Giving Up Everything

I slept horribly.  No cigarettes since yesterday morning before the doctor’s appointment.

The trouble I have with nicotine withdrawal is night terrors. They are indescribably terrifying.

Twenty minutes after falling asleep I wake with a scare that is at once the worst depression you can imagine, where you wish you were dead, coupled with the excruciating fear that you are, in fact, dead.
I can’t breathe,
my heart is pounding,
I am paralysed,
I am freezing cold,
I am burning up,
the world is ending
and it’s all my fault,
nothing can be saved,
least of all me
– and I wake up with a screaming shudder.
Nothing logical about night terrors, which is why they are so terrifying.

In the past the night terrors have driven me to get up and have just a puff or two on a cigarette.  I’m sure you can see that is why I never really manage to give up.

But not this time!

This time I am giving up EVERYTHING – tobacco, sugar, wheat, salt, coffee, alcohol, and over-eating, all at the same time, so I have decided not to use any nicotine substitutes. I want to do everything I can to lower my blood pressure before the dreaded 24 hour monitoring in 11 days time.

The doctor asked me yesterday how much I weighed and I vaguely answered “about a hundred kilos”.  Kindly, she didn’t ask me to hop on the scales to confirm it, but I think the truth  is more likely  to be anywhere from 105 to 110.

Ok, well that’s just embarrassing.

But I am not buying scales.  Too  many sets of scales have been kicked across my bedroom and bathroom floors over the years; I know they depress me and demoralise me. I will lose weight, but I don’t think weighing myself will help.

I’m going for an 800 calorie a day diet, mainly because I know I won’t achieve that, but by aiming for I  will possibly achieve 1,200 to 1,500.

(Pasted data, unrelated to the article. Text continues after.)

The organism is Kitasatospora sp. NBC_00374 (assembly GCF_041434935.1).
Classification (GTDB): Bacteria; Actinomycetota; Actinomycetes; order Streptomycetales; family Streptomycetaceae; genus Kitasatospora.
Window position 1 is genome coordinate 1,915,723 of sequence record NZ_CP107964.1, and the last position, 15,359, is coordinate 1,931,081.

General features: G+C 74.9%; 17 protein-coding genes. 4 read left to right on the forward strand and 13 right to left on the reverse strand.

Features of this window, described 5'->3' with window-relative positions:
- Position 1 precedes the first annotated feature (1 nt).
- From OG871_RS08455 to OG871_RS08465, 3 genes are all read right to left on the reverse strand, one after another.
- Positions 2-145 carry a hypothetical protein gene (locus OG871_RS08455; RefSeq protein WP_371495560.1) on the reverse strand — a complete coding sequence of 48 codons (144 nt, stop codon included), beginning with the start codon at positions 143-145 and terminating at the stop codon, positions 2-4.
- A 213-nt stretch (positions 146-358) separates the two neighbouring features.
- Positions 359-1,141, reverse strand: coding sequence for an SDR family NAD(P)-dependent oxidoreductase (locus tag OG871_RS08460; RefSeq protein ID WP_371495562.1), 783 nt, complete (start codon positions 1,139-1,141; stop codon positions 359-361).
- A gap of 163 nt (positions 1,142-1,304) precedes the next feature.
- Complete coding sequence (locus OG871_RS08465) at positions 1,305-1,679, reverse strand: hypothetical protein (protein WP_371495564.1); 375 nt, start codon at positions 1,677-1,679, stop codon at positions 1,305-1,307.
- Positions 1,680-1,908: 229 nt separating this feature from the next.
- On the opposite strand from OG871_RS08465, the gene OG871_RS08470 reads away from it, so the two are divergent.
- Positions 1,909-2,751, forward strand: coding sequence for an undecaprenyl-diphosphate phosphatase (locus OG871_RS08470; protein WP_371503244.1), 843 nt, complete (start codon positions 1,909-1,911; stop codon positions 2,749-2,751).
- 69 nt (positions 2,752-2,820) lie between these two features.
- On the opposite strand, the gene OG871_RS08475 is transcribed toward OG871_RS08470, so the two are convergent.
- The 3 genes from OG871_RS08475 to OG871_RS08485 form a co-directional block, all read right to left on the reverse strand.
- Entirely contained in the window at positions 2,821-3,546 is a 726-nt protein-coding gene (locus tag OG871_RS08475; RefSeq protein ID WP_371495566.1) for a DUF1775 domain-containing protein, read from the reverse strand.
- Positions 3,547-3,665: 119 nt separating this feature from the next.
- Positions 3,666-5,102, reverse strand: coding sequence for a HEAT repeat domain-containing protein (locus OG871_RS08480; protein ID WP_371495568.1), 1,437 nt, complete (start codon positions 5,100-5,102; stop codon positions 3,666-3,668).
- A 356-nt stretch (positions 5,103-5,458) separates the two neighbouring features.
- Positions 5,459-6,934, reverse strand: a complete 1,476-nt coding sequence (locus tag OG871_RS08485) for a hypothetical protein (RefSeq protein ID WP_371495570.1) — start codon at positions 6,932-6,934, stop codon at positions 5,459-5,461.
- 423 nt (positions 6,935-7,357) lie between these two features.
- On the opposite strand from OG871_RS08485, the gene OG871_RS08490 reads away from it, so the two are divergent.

Fruit or muesli or sugar free yoghurt for breakfast; salad with cheese or a poached egg for lunch; fish and salad for dinner; almonds for snacks.

Except it’s not.
And I am totally distracted from any hope of working due to my constant craving for a ciggie!

I go for a walk.

I shake as I walk around the park on the next block.  My legs wobble and the ground feels like the deck of a ship, bucking and swaying. My knees hurt and there is a sharp pain in my right hip.

I had intended to start easy with a gentle 20 minute walk.  In less than 5 minutes I am home, feeling nauseous.

I sit down at the dining table and pray.

“Oh God, help me!
Heal me!
I know you love me, so heal me, please!”

But this is all wrong.

It’s not God’s  fault I am in this mess.  He  is certainly there to help me, but the responsibility is mine; I got myself into this and I must get myself out.

My prayer changes:

“Dear God, you gave me this precious vessel for my soul and I have treated is with no respect.
I am so sorry!
Please help me and guide me on my journey to restore it to health as a vessel fit for your service
– Amen”

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